In the petrol iLoad, the engine of choice was a 2.0-litre unit with 129kW and 228Nm at 4200 rpm.
Then there was the ix35 compact SUV with its 2.0-litre turbo-diesel with 135kW at 4000 rpm and the same 392Nm of torque produced by the iLoad’s version — but with the ix35 it was on tap between 1800 and 2600 rpm.
Undoubtedly the best engine option at the time for a Hyundai or Kia ute was the 2.2-litre turbo-diesel that was under the bonnet of the Santa Fe SUV.
It was good for a maximum 145kW of power and when mated with a manual gearbox, it delivered 421Nm of torque.
Opt for the six-speed automatic and this rose to 436Nm – way ahead of the 2011 VW Amarok’s 400Nm.
I closed my 2011 Hyundai ute story with the following:
“With all this engine fire power – especially in the diesel department – and its engineering clout and build quality, we and Hyundai’s Australian dealers can only hope that one day, we see the booming Korean brand’s badge adorn a ute.”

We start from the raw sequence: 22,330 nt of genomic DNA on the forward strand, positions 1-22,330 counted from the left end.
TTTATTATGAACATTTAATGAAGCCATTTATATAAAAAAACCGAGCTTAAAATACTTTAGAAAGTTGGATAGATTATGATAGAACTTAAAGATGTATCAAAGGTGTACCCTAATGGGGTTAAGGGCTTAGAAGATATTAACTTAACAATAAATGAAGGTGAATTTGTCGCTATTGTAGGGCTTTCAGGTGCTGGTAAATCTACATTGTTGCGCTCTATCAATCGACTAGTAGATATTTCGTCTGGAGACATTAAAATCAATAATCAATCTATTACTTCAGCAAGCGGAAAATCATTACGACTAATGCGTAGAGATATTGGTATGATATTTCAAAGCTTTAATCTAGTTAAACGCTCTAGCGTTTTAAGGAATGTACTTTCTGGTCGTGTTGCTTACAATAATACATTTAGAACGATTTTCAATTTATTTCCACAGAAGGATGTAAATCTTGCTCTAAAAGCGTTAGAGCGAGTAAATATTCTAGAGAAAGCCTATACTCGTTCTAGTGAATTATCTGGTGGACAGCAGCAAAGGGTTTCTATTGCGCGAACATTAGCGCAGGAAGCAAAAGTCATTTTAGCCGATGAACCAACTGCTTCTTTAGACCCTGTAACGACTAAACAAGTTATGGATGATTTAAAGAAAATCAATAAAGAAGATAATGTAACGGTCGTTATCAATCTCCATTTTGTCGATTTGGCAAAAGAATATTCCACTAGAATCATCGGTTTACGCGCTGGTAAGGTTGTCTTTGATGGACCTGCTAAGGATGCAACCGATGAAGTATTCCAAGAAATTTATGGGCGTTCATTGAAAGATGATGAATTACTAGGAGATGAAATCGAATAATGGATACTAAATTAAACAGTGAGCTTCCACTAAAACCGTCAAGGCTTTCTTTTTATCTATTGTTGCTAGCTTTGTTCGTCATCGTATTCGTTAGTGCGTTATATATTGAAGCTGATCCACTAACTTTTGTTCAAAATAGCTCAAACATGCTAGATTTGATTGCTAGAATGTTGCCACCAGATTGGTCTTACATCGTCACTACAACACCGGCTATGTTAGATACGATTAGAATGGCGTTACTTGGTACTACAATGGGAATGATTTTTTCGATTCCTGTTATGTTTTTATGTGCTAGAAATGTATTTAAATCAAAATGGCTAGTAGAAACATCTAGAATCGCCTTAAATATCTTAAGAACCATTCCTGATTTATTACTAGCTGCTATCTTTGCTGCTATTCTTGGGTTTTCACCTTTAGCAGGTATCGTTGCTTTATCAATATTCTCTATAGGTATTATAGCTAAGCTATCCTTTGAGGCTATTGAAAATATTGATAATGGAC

But the story didn’t end there and this is where Riley (one of the CarsGuide team at the time) and now my clever Cars4starters managing editor, comes into the picture — literally.
To illustrate the story, he had the bright idea of “photoshopping” or adding the body of a ute behind the rear doors of a Santa Fe.
We called it, rather cheekily, the iLux.
Well, that story (or more likely the iLux photo) caused something of a sensation within Hyundai Australia and its dealers.
Both were desperate to add a ute to their model line-up.
Mates inside Hyundai Australia told me they were thrilled to be able to send the “clipping” to Seoul to help strengthen their pro-ute case.
“Something of a sensation” was apparently replicated in Seoul.
Riley and I hoped so.
It’s taken quite a while but it appears Kia, with its new Tasman ute, will beat its Hyundai big brother to the punch.
But maybe our story, published nationally on July 5, 2011, helped in some small way to make it all happen.
Spy shots of the ‘game-changing’ Kia Tasman due in 2025.